Everyone who reads this blog and website knows what keeps Americans awake at night as they contemplate their future in retirement. It’s money. To be more specific, it’s the fear of running out of money.
Americans have reason to be concerned. The two traditional pillars of retirement income–company-paid pension plans and Social Security–are either fast becoming extinct or in serious need of life support. And the hit many retirement nest eggs took in recent years due the market downturn has added to the anxiety that there may come a day when there is no check in the mailbox.
As you work with your clients to solve the problem of running out of money, there are many investment strategies to consider. One option you might want to take a look at is to include a single premium immediate annuity (SPIA) as part of the investment mix in a retirement portfolio. Why a SPIA? There are two ways it can help.
The first is obvious. It creates a guaranteed lifetime stream of income, even if the rest of the portfolio becomes depleted over time. The second advantage of a SPIA is not understood as well, but it may be even more important over the long term. According to research conducted by LIMRA in 2009, applying a percentage of assets to a SPIA will always lengthen the lifetime of a portfolio. This is an especially important advantage during periods of sustained market volatility.
Our researchers examined 53 possible 30-year scenarios between 1926 and 2009, and applied varying amounts of SPIA from zero to 40 percent. Using a hypothetical portfolio, adjusted for inflation, we looked at a 65-year old retiree making 4.5 percent withdrawals each year.
In the worst 30-year period, 1969 to 1998, a retiree with $100,000 in assets, but none in SPIA, would have run out of money after 23 years. However, a 10 percent SPIA allocation would have extended the life of the portfolio to 25 years, and a 20 percent SPIA to the full 30 years. Applying 30 percent to 40 percent of assets to SPIA at the beginning of the period would have increased the lifetime of the portfolio well beyond 30 years.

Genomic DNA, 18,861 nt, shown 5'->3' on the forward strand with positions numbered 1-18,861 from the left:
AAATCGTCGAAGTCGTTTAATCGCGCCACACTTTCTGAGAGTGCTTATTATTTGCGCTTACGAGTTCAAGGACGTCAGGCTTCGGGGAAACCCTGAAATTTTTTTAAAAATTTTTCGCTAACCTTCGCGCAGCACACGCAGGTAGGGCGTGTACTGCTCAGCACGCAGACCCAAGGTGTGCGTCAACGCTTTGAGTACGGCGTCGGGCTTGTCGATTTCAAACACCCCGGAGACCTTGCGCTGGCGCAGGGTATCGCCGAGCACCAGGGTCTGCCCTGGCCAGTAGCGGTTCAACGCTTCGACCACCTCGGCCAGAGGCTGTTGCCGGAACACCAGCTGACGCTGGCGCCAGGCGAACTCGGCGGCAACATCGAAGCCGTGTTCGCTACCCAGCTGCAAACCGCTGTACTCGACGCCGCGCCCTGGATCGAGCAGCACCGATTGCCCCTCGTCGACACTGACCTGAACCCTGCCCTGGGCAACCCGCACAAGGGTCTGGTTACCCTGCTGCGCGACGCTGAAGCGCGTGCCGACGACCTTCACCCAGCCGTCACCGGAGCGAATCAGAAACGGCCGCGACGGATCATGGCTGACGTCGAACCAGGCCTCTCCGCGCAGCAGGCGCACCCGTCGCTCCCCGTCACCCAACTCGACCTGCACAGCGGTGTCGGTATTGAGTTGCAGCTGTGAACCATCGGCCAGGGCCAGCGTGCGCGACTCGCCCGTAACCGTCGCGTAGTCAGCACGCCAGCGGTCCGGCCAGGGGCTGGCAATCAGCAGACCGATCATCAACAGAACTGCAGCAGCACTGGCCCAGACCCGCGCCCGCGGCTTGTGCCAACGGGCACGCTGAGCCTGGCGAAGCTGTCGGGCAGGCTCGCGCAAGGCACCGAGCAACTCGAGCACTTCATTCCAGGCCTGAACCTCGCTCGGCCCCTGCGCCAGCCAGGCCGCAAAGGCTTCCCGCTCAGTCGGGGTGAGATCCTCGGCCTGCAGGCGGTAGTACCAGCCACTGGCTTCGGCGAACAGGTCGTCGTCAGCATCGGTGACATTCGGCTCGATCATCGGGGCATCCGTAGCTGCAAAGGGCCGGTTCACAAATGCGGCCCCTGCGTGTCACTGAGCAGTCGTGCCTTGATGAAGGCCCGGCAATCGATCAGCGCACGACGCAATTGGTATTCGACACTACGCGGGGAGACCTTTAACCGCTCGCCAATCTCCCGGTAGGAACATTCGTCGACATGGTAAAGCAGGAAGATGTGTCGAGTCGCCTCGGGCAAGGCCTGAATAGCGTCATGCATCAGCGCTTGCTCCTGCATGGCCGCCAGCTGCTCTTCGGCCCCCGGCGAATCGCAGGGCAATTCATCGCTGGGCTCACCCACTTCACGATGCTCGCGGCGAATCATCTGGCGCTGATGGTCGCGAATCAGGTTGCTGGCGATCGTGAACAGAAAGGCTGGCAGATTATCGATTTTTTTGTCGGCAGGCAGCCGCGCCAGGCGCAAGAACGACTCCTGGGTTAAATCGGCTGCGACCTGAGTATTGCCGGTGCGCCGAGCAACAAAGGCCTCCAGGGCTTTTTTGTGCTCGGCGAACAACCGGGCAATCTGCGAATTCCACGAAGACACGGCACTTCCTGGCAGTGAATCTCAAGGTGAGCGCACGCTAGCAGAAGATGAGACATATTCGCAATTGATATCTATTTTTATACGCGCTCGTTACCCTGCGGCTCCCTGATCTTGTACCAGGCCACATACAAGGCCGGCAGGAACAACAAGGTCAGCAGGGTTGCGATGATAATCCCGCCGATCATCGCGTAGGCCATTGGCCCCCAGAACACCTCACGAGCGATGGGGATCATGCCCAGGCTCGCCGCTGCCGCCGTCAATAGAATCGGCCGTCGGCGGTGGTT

Some might argue that investing in a SPIA today is not a good idea because current interest rates are too low. It’s true that rates are lower now than they were in 2009 when we conducted our study. So why not wait until they go up? The problem is no one knows when that may happen. In the meantime rates might even go lower.
The key thing to remember is the two-pronged power of a SPIA–a guaranteed lifetime stream of income and the ability to sustain an investment portfolio over a longer period of time–holds true in up and down markets as well as high and low interest rate environments. This consistency provides an element of security future retirees are looking for more than ever before.
In addition to increasing the likelihood your clients will not run out of money during their retirement years, SPIAs also offer a good growth opportunity for your business. LIMRA is forecasting a nearly 11 percent increase in fixed immediate sales between now and 2016. The key factors behind this forecast are predicted increases in disposable personal income over the period and the rapid growth in the demographic most likely to buy a SPIA: the 60- to 90-age group.
So give the SPIA a look. It could be part of the solution your clients are looking for to avoid an empty mailbox.